Food Lover? Join the Club!

Chefclub cooks up recipes to “eatertain” everyone.

Jane Neal, Content Editor

October 7, 2022

9 Min Read
Chefclub promo image.
Chefclub promo image.Chefclub

The ability to cook with recipes that are simple and tasty is something foodies of every kind can appreciate. But finding such recipes isn’t always easy. Chefclub, a cooking brand started by three brothers in France, is all about sharing accessible, delectable meal ideas with a focus on fun. The company combines cooking and entertainment into what they call, “eatertainment.”

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One unique thing about Chefclub is its relationship with its users – a community the brand relies on for ideas and input. It’s a concept that works very well, as it has garnered 100 million subscribers and 2.5 billion monthly views on social media.

Marie-Laure Marchand, senior vice president, global consumer products, business development, Chefclub, spoke with License Global about the brand’s growth, collaborations and why it is exhibiting at Brand Licensing Europe for the first time.

Cooking up the Recipe

Chefclub launched in 2016, well before COVID-19, but the company managed to thrive throughout the pandemic, owing at least in part to a captive audience during lockdowns and self-isolating. The company continues to keep an eye on trends in the food space.

Related:Chefclub and Klépierre Kick Off Live Shopping Mall Tour

“We’ve seen a huge jump in home cooking, of course, since the pandemic and that’s become something that people haven’t lost,” says Marchand. “We do see a lot of family cooking and this is becoming an experience and a transgenerational experience, whether it’s between parents and kids, grandparents with their grandchild – we see that a lot.”

Key Ingredients for Success

Chefclub has seen is a big growth of a green attitude in cooking and an interest in sustainability. “People are cooking local using local ingredients and cooking by season,” says Marchand. “We see a lot of upcycling and we’ve seen all these trends happening and we are listening to our community.”

Marchand explains that Chefclub is switching its positioning by becoming a content studio, a decision that was made to meet the needs of its community. “For example, we have almost 12 new shows in production and development,” she says.

Many of those shows are being developed in response to some of the same trends that the company has been observing. In response to the interest in sustainability is a program in development, “Everything Must Go,” about using one ingredient, for example, a potato, and using the whole thing – including the packaging.

Related:Chefclub Channel Launches on Pluto TV France

“The healthy aspect of cooking is very crucial,” explains Marchand. “Especially for the Chefclub kids’ brand. I think this is becoming a true crucial point for families.”

To address growing focus on healthy eating and cooking, the company is developing a new kids’ cookbook in France, called “Super Veggies,” that encourages healthy eating by casting vegetables as superheroes. The 25-recipe book illustrates seasonal vegetables and gives kids some tips about the health benefits.

Marchand adds: “We’ve seen a lot of requests for meat alternatives. So, we are developing a new show called, ‘The Vegetarian Show.’ We have new shows coming that I think are really big trends that we see and we follow, and we immediately respond to the trend with new concepts for shows and content.”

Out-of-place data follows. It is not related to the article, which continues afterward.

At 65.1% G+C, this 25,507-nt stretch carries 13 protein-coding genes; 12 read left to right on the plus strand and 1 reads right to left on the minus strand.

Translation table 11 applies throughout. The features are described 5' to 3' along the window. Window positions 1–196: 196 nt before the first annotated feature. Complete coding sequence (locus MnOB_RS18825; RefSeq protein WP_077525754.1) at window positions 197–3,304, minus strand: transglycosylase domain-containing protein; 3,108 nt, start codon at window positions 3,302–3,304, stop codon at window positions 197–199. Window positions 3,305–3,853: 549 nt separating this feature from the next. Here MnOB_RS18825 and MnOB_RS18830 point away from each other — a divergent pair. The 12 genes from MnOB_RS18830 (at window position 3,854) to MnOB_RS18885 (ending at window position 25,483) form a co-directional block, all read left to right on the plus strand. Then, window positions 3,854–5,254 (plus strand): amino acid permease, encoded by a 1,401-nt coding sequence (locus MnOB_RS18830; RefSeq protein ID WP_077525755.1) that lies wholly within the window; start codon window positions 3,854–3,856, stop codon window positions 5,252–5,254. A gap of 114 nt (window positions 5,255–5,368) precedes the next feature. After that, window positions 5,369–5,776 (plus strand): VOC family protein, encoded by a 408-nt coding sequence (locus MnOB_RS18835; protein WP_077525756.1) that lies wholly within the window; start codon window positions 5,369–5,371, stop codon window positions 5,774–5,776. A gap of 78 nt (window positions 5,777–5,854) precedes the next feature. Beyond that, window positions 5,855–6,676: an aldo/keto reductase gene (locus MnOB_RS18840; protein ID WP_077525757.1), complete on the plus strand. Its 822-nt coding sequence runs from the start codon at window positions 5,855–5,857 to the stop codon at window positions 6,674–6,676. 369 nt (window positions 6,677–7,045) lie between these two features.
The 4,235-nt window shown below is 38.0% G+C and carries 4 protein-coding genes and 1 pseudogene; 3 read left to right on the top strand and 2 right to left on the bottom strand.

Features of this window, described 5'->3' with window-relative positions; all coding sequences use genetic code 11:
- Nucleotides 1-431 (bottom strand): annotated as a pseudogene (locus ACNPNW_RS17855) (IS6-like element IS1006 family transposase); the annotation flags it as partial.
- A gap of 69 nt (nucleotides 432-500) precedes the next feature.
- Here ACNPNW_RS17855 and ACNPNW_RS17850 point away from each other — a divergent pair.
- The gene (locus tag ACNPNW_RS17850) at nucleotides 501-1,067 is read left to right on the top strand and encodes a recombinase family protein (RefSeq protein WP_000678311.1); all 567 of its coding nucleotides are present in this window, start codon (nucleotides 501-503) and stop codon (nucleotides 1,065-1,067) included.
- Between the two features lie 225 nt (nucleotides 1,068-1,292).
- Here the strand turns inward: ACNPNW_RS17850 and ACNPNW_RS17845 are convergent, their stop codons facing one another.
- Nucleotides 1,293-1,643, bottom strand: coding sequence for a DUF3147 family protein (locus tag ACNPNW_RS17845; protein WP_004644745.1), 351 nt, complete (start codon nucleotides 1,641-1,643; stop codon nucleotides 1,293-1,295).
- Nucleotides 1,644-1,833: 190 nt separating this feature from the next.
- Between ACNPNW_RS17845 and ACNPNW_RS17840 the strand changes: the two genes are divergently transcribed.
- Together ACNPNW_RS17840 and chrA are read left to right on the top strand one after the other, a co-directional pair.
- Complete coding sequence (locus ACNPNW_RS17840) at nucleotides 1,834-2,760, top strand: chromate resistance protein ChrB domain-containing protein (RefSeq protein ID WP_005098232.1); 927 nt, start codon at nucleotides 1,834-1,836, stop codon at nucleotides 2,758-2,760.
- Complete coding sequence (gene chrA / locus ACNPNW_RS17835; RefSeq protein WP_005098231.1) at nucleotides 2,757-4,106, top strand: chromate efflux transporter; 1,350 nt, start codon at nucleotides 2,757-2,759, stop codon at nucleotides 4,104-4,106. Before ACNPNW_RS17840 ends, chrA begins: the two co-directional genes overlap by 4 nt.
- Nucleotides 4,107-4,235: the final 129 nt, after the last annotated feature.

Building an International Menu

In July, the company announced a partnership with Pluto TV, a free ad-supported streaming television (FAST) service, for the launch of a standalone Chefclub channel in France. The partnership comes on the heels of Chefclub’s debut on Pluto TV in the U.S., Latin America, Spain and U.K. earlier this year. But the company hopes this is just the beginning.

“We are diversifying our content,” she says. “Our ultimate goal will be to launch our own standalone channels in the U.S. and also across various platforms in the French market, in Europe, but really focus on the U.S. and our key targets. We want to extend beyond the social media scope and that’s why we are taking these steps, the fact that we will be producing many different concepts, appealing to different kinds of audiences. We want to become a one-stop studio with eye-catching culinary content. That’s really our mission – it’s become our top priority.”

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To appeal to the American appetite, the company now has a full team dedicated to the U.S. The content studio has eight shooting rooms and half of those are dedicated to U.S.-specific shows. “We have a bigger kitchen and appliances,” says Marchand.

“We use U.S. ingredients. It’s a very big focus of ours. We would love to have a standalone channel in the U.S.”

From its birthplace in France, Chefclub is blossoming into a global presence. Marchand attributes that to the company’s unique take on cooking.

“I think it is a bit different maybe from what you see – it’s cooking entertainment. We are producing entertaining content, and we are also social media specialists. We know what works and this is kind of a universal on social media. Our videos are made to catch people’s attention. Since the pandemic, cooking has become a very interesting topic and an international topic across all regions. The fact is that we also have a wide audience – we cook for everyone, meaning, not just women but also men, kids, as well as, the older ones, like grand-parents. We put everybody in the kitchen, and we have fun.”

Keeping it Simple and Fun